In an interview with CNN’s Fareed Zakaria last weekend (video here), Chinese Premier Wen Jiabao spoke extensively of his devotion to political reform, democracy, and freedom of speech. The interview has subsequently been subjected to an official news blackout in China. How are Chinese netizens reacting to such blatant party-on-party censorship? WSJ reports:
There has been skepticism about whether Wen’s comments in recent months really herald a new reform era. But on China’s Internet, an outpouring of support for Wen followed quickly after bilingual Chinese-English transcripts of the interview began appearing.
“If this is real, and if it’s needed, I’ll give my life, too,” wrote “Andrianme” on Sina Weibo.
“The three great men of the last century: Sun Yat-sen, Mao Zedong and Deng Xiaoping,” read a post that had earned more than 11,000 ‘recommend’ clicks on the Phoenix TV site as of this writing. “If Premier Wen can really push through political reform, he’ll be the first great man of the new century.”
Information about the interview on the Chinese Internet appears to come almost exclusively from Phoenix TV, blogs and micro-blogging services like Sina Weibo. News portals in China are running a commentary on the interview from the official Liberation Daily newspaper that manages not to quote Wen at all, focusing instead on the differences in Zakaria’s questions from 2008 and 2010.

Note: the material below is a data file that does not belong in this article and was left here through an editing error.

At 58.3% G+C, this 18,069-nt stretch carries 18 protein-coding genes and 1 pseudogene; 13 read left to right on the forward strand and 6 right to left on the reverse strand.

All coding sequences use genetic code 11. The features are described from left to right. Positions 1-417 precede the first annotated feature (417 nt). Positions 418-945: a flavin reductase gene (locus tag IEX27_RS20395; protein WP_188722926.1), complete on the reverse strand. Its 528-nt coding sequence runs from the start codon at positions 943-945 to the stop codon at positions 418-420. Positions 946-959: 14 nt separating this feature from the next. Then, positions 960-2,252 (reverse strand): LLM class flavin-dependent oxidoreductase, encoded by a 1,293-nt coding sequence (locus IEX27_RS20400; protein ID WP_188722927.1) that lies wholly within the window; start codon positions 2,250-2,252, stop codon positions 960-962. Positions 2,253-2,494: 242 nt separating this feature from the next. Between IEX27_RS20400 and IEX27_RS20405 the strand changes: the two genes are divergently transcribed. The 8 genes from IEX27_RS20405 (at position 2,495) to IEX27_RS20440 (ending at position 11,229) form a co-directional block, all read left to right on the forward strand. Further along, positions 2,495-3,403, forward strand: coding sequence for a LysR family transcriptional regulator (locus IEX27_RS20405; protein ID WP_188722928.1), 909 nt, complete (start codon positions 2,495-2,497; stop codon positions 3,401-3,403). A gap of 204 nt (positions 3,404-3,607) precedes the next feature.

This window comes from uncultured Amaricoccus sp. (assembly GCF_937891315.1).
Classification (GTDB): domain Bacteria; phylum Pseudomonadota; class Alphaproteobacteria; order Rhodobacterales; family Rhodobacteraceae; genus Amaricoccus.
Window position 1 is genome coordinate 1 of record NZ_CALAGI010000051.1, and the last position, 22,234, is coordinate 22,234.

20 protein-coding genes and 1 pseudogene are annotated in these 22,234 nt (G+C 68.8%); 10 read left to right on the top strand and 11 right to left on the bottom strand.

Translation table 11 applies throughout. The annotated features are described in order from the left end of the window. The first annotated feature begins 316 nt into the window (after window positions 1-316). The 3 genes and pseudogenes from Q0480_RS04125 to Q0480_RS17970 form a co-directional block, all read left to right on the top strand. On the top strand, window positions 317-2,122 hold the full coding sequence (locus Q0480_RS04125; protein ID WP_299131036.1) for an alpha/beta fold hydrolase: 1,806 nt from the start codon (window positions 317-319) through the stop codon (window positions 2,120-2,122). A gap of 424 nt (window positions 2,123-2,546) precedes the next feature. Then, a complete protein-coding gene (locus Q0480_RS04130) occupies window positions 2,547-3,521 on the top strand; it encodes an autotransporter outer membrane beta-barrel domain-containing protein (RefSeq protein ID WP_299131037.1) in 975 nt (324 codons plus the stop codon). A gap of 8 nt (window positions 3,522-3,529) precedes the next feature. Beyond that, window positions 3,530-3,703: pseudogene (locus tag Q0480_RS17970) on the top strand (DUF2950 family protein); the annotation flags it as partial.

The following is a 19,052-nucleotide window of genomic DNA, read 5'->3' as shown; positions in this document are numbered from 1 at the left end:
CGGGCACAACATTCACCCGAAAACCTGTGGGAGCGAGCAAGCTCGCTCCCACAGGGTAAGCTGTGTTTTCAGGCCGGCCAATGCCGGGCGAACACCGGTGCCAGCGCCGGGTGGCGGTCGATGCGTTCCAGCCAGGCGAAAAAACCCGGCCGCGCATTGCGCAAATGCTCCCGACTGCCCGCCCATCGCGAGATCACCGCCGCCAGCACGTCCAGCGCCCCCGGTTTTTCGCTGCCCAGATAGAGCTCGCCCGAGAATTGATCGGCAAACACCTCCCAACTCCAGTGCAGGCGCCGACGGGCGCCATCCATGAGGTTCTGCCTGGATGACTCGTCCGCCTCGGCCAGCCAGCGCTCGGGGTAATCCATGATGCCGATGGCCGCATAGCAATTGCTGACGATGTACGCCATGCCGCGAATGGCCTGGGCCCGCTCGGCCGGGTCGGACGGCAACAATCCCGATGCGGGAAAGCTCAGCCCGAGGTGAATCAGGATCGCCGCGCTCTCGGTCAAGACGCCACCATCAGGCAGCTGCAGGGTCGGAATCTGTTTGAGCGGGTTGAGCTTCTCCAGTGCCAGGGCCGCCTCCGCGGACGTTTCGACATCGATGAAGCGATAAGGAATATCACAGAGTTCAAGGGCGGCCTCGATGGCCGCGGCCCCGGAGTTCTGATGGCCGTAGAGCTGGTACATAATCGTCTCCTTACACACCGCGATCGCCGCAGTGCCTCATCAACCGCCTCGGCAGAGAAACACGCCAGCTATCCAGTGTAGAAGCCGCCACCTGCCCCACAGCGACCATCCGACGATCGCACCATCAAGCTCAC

The irony of Wen’s statements on freedom and censorship being censored in official media was not lost on Chinese observers.
“A lot of Chinese people don’t know their premier has been harmonized,” prominent Beijing University Internet researcher Hu Yong wrote on Twitter, using the Chinese euphemism for censorship. “Wen Jiabao’s comments about political reform being censored at least tells us one thing: In front of the big wall, everyone is equal.”
“Wen’s comments in recent months” refers to his growing tendency to talk about political reform on almost any available occasion. Such comments have led many to speculate that a rift may be forming among party leadership, especially with the buildup to the 18th CCP Congress, where leadership is scheduled to change hands. Conservatives (Hu’s homeboys) avoid talk of political liberalization and oppose support for concepts such as “universal values,” a term they claim just means “Western values.” Wen, on the other hand, says things like this to the American media: “In spite of some resistance, I will act in accordance with these ideals unswervingly and advance, within the realm of my capabilities, political restructuring.”
The opposing argument, of course, is that this is all simply a ruse to keep the people happy and the path to world domination smooth.